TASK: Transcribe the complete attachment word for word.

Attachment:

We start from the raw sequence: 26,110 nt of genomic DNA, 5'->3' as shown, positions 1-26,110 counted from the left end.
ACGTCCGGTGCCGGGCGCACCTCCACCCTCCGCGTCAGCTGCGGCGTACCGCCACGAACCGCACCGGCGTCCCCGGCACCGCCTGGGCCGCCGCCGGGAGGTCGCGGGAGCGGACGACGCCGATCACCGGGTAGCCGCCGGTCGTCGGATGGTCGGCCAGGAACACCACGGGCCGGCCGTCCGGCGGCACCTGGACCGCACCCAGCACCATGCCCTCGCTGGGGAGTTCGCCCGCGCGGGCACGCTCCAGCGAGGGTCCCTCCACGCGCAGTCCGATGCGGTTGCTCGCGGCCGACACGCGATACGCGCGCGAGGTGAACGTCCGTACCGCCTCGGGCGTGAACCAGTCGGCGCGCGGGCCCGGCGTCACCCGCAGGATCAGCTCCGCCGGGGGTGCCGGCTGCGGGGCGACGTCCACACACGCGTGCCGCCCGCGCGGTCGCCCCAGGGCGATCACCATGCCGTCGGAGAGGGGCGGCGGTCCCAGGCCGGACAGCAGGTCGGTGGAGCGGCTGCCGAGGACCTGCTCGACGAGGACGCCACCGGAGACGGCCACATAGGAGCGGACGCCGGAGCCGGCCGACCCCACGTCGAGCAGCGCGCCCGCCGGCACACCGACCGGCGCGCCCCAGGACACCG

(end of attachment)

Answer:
We start from the raw sequence: 26,110 nt of genomic DNA, 5'->3' as shown, positions 1-26,110 counted from the left end.
ACGTCCGGTGCCGGGCGCACCTCCACCCTCCGCGTCAGCTGCGGCGTACCGCCACGAACCGCACCGGCGTCCCCGGCACCGCCTGGGCCGCCGCCGGGAGGTCGCGGGAGCGGACGACGCCGATCACCGGGTAGCCGCCGGTCGTCGGATGGTCGGCCAGGAACACCACGGGCCGGCCGTCCGGCGGCACCTGGACCGCACCCAGCACCATGCCCTCGCTGGGGAGTTCGCCCGCGCGGGCACGCTCCAGCGAGGGTCCCTCCACGCGCAGTCCGATGCGGTTGCTCGCGGCCGACACGCGATACGCGCGCGAGGTGAACGTCCGTACCGCCTCGGGCGTGAACCAGTCGGCGCGCGGGCCCGGCGTCACCCGCAGGATCAGCTCCGCCGGGGGTGCCGGCTGCGGGGCGACGTCCACACACGCGTGCCGCCCGCGCGGTCGCCCCAGGGCGATCACCATGCCGTCGGAGAGGGGCGGCGGTCCCAGGCCGGACAGCAGGTCGGTGGAGCGGCTGCCGAGGACCTGCTCGACGAGGACGCCACCGGAGACGGCCACATAGGAGCGGACGCCGGAGCCGGCCGACCCCACGTCGAGCAGCGCGCCCGCCGGCACACCGACCGGCGCGCCCCAGGACACCG